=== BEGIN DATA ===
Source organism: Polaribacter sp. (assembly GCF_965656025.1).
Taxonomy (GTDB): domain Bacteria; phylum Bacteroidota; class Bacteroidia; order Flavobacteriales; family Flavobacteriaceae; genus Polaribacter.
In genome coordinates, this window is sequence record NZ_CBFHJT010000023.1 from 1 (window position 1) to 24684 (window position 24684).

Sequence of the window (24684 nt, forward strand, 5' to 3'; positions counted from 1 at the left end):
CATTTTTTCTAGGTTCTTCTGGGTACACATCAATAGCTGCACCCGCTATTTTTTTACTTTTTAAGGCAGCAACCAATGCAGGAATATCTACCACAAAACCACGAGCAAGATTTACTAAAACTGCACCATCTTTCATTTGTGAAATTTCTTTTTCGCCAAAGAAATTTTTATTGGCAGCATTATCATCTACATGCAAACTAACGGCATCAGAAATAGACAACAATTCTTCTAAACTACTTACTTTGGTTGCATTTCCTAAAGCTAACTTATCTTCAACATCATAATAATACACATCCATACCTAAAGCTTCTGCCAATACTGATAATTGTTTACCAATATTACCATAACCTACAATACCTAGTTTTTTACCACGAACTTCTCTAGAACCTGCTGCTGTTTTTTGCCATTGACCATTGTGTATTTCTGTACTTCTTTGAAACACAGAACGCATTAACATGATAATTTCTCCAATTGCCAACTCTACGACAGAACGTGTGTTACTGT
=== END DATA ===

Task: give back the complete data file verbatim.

Source organism: Polaribacter sp. (assembly GCF_965656025.1).
Taxonomy (GTDB): domain Bacteria; phylum Bacteroidota; class Bacteroidia; order Flavobacteriales; family Flavobacteriaceae; genus Polaribacter.
In genome coordinates, this window is sequence record NZ_CBFHJT010000023.1 from 1 (window position 1) to 24684 (window position 24684).

Sequence of the window (24684 nt, forward strand, 5' to 3'; positions counted from 1 at the left end):
CATTTTTTCTAGGTTCTTCTGGGTACACATCAATAGCTGCACCCGCTATTTTTTTACTTTTTAAGGCAGCAACCAATGCAGGAATATCTACCACAAAACCACGAGCAAGATTTACTAAAACTGCACCATCTTTCATTTGTGAAATTTCTTTTTCGCCAAAGAAATTTTTATTGGCAGCATTATCATCTACATGCAAACTAACGGCATCAGAAATAGACAACAATTCTTCTAAACTACTTACTTTGGTTGCATTTCCTAAAGCTAACTTATCTTCAACATCATAATAATACACATCCATACCTAAAGCTTCTGCCAATACTGATAATTGTTTACCAATATTACCATAACCTACAATACCTAGTTTTTTACCACGAACTTCTCTAGAACCTGCTGCTGTTTTTTGCCATTGACCATTGTGTATTTCTGTACTTCTTTGAAACACAGAACGCATTAACATGATAATTTCTCCAATTGCCAACTCTACGACAGAACGTGTGTTACTGT